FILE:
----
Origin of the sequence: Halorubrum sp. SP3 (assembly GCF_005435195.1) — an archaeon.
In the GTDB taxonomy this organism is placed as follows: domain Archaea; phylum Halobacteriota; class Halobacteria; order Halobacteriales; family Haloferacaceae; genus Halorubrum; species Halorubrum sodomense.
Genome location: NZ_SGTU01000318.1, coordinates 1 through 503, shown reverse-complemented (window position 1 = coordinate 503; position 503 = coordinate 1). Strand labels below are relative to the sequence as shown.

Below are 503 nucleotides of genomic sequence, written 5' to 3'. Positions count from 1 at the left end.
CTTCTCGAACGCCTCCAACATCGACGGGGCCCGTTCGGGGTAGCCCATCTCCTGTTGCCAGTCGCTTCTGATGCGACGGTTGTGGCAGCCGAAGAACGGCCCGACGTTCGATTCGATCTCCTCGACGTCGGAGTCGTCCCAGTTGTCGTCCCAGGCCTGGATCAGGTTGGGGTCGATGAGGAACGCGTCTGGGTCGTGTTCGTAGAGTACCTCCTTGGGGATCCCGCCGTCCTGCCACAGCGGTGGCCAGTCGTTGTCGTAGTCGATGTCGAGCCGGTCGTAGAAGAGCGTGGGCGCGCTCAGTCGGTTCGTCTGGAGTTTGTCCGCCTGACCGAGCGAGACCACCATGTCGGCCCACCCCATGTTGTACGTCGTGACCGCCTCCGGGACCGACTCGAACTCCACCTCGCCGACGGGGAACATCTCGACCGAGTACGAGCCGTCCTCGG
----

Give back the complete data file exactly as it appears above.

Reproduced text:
Origin of the sequence: Halorubrum sp. SP3 (assembly GCF_005435195.1) — an archaeon.
In the GTDB taxonomy this organism is placed as follows: domain Archaea; phylum Halobacteriota; class Halobacteria; order Halobacteriales; family Haloferacaceae; genus Halorubrum; species Halorubrum sodomense.
Genome location: NZ_SGTU01000318.1, coordinates 1 through 503, shown reverse-complemented (window position 1 = coordinate 503; position 503 = coordinate 1). Strand labels below are relative to the sequence as shown.

Below are 503 nucleotides of genomic sequence, written 5' to 3'. Positions count from 1 at the left end.
CTTCTCGAACGCCTCCAACATCGACGGGGCCCGTTCGGGGTAGCCCATCTCCTGTTGCCAGTCGCTTCTGATGCGACGGTTGTGGCAGCCGAAGAACGGCCCGACGTTCGATTCGATCTCCTCGACGTCGGAGTCGTCCCAGTTGTCGTCCCAGGCCTGGATCAGGTTGGGGTCGATGAGGAACGCGTCTGGGTCGTGTTCGTAGAGTACCTCCTTGGGGATCCCGCCGTCCTGCCACAGCGGTGGCCAGTCGTTGTCGTAGTCGATGTCGAGCCGGTCGTAGAAGAGCGTGGGCGCGCTCAGTCGGTTCGTCTGGAGTTTGTCCGCCTGACCGAGCGAGACCACCATGTCGGCCCACCCCATGTTGTACGTCGTGACCGCCTCCGGGACCGACTCGAACTCCACCTCGCCGACGGGGAACATCTCGACCGAGTACGAGCCGTCCTCGG